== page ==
In the photolithographic process, critical dimensions (CD) of exposed features in photoresist need to be controlled to within a specified tolerance related to the nominal feature size. A portion of this tolerance budget is consumed by variations in CD on the photomask. At low k1 factor, a number of parameters in the lithography system impact linearity including lens aberrations, defocus, exposure, partial coherence, and photoresist contrast. The combined effect of these parameters is that errors in the mask CDs are not transferred to the wafer in direct proportion to the optical reduction value of the lithography system. This Mask Error Factor (MEF) becomes a significant problem as it consumes a larger than anticipated portion of the CD tolerance budget. This paper will discuss experimentally evaluated MEF using a 4X i-line stepper for a range of feature sizes from subwavelength to approximately twice the exposure wavelength. A test reticle was built with isolated lines from 200 nm to 600 nm in 12.5 nm increments at 1 X. CD measurements on the reticle were compared to corresponding CD measurements on the wafer in order to establish both linearity and MEF curves for the lithography system. MEF values were also determined across a process window for multiple feature sizes. The MEF was observed to be less than 1.4 for CDs greater than 330 nm (k1 equals 0.5) throughout the process window. However, the MEF rises rapidly to over 3 for CD values smaller than 300 nm (k1 equals 0.45) at nominal focus and exposure. Changes in exposure were not observed to have a noticeable impact on MEF while focus offsets were observed to result in significant increases in MEF. These results indicate that MEF has a much larger impact on focus latitude than on exposure latitude. As a result the process window will be compressed more in focus than in exposure.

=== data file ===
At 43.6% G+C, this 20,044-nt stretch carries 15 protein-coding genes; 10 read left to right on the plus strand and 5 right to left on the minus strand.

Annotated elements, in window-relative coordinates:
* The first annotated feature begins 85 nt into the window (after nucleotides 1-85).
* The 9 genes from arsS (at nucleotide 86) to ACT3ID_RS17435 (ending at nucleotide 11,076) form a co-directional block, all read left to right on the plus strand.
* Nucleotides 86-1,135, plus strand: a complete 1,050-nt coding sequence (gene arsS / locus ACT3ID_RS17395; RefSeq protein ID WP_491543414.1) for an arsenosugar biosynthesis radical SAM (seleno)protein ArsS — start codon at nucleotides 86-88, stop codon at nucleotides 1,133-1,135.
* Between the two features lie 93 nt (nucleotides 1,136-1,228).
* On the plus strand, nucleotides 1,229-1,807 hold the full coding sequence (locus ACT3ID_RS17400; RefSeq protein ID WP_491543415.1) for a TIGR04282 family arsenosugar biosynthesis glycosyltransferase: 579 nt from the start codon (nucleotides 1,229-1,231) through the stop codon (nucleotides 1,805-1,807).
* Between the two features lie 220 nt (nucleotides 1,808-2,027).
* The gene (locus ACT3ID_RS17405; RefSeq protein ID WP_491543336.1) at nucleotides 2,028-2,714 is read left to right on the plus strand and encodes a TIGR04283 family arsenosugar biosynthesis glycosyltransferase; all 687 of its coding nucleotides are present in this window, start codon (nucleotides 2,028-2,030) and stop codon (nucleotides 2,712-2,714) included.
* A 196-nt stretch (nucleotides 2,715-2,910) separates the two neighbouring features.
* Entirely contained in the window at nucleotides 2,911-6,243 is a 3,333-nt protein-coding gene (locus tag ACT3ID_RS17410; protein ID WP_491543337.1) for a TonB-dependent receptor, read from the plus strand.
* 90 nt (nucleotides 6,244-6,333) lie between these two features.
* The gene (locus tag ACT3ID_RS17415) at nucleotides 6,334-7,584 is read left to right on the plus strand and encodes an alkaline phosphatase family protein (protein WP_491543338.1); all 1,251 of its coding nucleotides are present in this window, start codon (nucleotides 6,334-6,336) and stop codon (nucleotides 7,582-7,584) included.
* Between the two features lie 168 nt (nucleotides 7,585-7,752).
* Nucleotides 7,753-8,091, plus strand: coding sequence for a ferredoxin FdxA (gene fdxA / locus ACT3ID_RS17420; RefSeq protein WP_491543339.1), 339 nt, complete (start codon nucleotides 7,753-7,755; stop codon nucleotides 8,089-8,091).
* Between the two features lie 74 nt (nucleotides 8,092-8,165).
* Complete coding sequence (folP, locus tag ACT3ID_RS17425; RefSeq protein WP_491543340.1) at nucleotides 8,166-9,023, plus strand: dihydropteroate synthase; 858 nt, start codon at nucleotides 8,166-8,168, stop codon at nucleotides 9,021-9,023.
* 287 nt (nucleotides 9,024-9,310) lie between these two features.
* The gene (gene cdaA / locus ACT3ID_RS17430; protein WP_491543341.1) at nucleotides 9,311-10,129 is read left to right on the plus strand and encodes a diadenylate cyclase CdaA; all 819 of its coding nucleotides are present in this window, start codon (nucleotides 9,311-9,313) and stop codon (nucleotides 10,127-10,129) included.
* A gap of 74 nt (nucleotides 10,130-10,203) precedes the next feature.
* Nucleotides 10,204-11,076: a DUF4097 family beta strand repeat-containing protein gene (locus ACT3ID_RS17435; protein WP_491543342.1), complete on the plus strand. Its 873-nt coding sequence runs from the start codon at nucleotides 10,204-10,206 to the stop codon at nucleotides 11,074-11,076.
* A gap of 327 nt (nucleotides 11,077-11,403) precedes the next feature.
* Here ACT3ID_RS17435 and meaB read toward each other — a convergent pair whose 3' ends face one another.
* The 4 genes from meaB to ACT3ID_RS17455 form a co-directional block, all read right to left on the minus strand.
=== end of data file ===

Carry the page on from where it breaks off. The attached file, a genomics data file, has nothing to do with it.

The storage space of hard disk drives more than doubles every 18 months. In order to maintain this growth rate, thin film head (TFH) manufacturers continue to seek new technologies to increase the areal density on the magnetic media. The trimming of the track at the rowbar level known as 'pole trimming' has proven itself to be very effective at increasing the number of tracks per inch (TPI) during the inductive head generation. However, the transition to magneto-resistive (MR) head technologies with ever smaller form factors has continued to push the trackwidth (TW) requirements of the industry. Optical proximity correction (OPC) enhanced masks have been used in the semiconductor industry for controlling the shape of contacts and eliminating line shortening effects for submicron features. The TFH industry is facing a similar challenge as TWs dip below 1 micrometer. In an attempt to transition the pole trimming process technology from inductive to MR heads, the issue of magnetic performance versus pattern fidelity of the feature becomes critical. OPC masks can be used to minimize the corner rounding effects of trimmed shared magnetic poles, which are ultimately responsible for the track width. This paper evaluates OPC mask technology on rowbar level pole trimming using a 1X stepper to identify the extendibility of minimum TWs for the MR head generation. Various combinations of serifs were experimentally evaluated at different track widths. Multiple photoresists and photoresist thicknesses were selected to represent the range of processes used in the industry. The experimental results were then compared with photoresist simulation studies of the same OPC reticle features. The validation of the simulation results allowed a wider range of conditions to be studied. The results show that OPC is an effective technique for enhancing pole trimming and extending the areal density of modern head designs.